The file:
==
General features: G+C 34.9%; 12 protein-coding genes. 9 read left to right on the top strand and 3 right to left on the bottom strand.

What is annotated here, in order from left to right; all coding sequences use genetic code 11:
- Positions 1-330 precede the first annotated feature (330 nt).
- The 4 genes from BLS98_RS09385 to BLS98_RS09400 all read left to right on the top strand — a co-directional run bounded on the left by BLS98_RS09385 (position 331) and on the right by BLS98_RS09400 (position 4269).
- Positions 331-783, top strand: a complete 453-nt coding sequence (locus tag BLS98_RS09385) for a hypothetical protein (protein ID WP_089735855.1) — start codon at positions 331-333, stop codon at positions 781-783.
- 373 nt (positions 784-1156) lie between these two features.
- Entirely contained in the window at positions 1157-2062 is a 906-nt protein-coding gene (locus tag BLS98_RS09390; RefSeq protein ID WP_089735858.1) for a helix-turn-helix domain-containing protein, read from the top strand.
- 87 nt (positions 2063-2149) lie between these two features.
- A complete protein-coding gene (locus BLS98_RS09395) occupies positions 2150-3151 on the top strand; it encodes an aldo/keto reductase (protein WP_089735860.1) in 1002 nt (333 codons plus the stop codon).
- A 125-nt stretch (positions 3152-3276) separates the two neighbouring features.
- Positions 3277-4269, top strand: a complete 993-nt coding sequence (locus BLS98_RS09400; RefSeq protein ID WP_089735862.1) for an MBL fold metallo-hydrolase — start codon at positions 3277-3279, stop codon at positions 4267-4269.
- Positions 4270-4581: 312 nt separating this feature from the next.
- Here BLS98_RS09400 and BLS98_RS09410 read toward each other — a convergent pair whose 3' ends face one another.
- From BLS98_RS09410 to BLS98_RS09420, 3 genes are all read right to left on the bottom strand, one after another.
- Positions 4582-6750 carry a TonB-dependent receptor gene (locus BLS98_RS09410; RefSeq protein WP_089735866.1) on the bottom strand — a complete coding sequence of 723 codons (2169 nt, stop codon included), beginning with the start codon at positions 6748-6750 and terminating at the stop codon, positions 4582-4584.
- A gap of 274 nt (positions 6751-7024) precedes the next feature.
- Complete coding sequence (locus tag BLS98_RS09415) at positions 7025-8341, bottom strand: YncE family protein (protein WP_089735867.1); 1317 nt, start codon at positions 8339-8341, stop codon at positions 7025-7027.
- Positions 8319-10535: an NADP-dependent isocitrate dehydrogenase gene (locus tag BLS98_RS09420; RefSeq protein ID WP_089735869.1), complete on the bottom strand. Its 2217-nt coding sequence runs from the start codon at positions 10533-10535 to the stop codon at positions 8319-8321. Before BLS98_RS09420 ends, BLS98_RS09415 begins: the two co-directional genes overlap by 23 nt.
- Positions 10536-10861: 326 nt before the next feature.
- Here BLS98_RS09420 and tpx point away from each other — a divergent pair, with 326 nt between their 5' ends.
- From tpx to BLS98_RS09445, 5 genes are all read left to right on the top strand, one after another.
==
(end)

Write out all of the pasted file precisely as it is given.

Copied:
General features: G+C 34.9%; 12 protein-coding genes. 9 read left to right on the top strand and 3 right to left on the bottom strand.

What is annotated here, in order from left to right; all coding sequences use genetic code 11:
- Positions 1-330 precede the first annotated feature (330 nt).
- The 4 genes from BLS98_RS09385 to BLS98_RS09400 all read left to right on the top strand — a co-directional run bounded on the left by BLS98_RS09385 (position 331) and on the right by BLS98_RS09400 (position 4269).
- Positions 331-783, top strand: a complete 453-nt coding sequence (locus tag BLS98_RS09385) for a hypothetical protein (protein ID WP_089735855.1) — start codon at positions 331-333, stop codon at positions 781-783.
- 373 nt (positions 784-1156) lie between these two features.
- Entirely contained in the window at positions 1157-2062 is a 906-nt protein-coding gene (locus tag BLS98_RS09390; RefSeq protein ID WP_089735858.1) for a helix-turn-helix domain-containing protein, read from the top strand.
- 87 nt (positions 2063-2149) lie between these two features.
- A complete protein-coding gene (locus BLS98_RS09395) occupies positions 2150-3151 on the top strand; it encodes an aldo/keto reductase (protein WP_089735860.1) in 1002 nt (333 codons plus the stop codon).
- A 125-nt stretch (positions 3152-3276) separates the two neighbouring features.
- Positions 3277-4269, top strand: a complete 993-nt coding sequence (locus BLS98_RS09400; RefSeq protein ID WP_089735862.1) for an MBL fold metallo-hydrolase — start codon at positions 3277-3279, stop codon at positions 4267-4269.
- Positions 4270-4581: 312 nt separating this feature from the next.
- Here BLS98_RS09400 and BLS98_RS09410 read toward each other — a convergent pair whose 3' ends face one another.
- From BLS98_RS09410 to BLS98_RS09420, 3 genes are all read right to left on the bottom strand, one after another.
- Positions 4582-6750 carry a TonB-dependent receptor gene (locus BLS98_RS09410; RefSeq protein WP_089735866.1) on the bottom strand — a complete coding sequence of 723 codons (2169 nt, stop codon included), beginning with the start codon at positions 6748-6750 and terminating at the stop codon, positions 4582-4584.
- A gap of 274 nt (positions 6751-7024) precedes the next feature.
- Complete coding sequence (locus tag BLS98_RS09415) at positions 7025-8341, bottom strand: YncE family protein (protein WP_089735867.1); 1317 nt, start codon at positions 8339-8341, stop codon at positions 7025-7027.
- Positions 8319-10535: an NADP-dependent isocitrate dehydrogenase gene (locus tag BLS98_RS09420; RefSeq protein ID WP_089735869.1), complete on the bottom strand. Its 2217-nt coding sequence runs from the start codon at positions 10533-10535 to the stop codon at positions 8319-8321. Before BLS98_RS09420 ends, BLS98_RS09415 begins: the two co-directional genes overlap by 23 nt.
- Positions 10536-10861: 326 nt before the next feature.
- Here BLS98_RS09420 and tpx point away from each other — a divergent pair, with 326 nt between their 5' ends.
- From tpx to BLS98_RS09445, 5 genes are all read left to right on the top strand, one after another.